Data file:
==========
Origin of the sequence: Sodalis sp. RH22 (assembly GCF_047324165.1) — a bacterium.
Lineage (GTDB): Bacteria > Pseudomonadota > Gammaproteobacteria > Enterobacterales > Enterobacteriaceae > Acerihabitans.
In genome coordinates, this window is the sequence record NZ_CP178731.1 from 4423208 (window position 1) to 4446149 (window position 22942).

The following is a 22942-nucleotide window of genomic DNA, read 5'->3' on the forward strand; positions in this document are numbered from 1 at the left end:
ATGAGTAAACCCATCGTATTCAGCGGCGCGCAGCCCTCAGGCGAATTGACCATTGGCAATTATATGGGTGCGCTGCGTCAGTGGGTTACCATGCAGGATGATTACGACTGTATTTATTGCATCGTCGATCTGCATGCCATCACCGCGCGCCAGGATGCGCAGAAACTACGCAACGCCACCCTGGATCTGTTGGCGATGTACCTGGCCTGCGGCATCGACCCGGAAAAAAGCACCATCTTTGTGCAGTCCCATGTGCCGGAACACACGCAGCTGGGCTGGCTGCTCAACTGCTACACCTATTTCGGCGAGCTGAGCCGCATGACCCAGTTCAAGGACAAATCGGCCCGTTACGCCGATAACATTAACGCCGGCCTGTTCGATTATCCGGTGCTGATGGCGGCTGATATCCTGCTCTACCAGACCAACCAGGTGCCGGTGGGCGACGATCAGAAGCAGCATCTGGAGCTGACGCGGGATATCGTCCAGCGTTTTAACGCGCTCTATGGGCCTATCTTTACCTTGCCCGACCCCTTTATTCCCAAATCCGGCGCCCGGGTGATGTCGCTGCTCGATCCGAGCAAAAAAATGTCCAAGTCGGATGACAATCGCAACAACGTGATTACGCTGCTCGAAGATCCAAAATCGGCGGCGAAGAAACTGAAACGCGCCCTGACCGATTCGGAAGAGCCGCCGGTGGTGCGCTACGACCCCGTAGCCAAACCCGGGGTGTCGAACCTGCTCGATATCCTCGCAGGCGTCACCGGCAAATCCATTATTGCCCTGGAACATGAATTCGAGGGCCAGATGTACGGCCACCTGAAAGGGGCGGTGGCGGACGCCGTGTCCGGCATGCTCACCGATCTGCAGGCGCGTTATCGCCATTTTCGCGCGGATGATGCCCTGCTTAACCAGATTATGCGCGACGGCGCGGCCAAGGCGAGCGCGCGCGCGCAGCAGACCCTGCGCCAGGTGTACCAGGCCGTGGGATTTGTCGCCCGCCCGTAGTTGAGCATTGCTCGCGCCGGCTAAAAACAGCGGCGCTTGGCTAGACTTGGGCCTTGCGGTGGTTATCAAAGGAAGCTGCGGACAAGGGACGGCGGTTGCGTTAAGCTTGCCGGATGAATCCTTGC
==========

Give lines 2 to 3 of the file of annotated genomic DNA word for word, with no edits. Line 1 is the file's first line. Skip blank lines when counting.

Lineage (GTDB): Bacteria > Pseudomonadota > Gammaproteobacteria > Enterobacterales > Enterobacteriaceae > Acerihabitans.
In genome coordinates, this window is the sequence record NZ_CP178731.1 from 4423208 (window position 1) to 4446149 (window position 22942).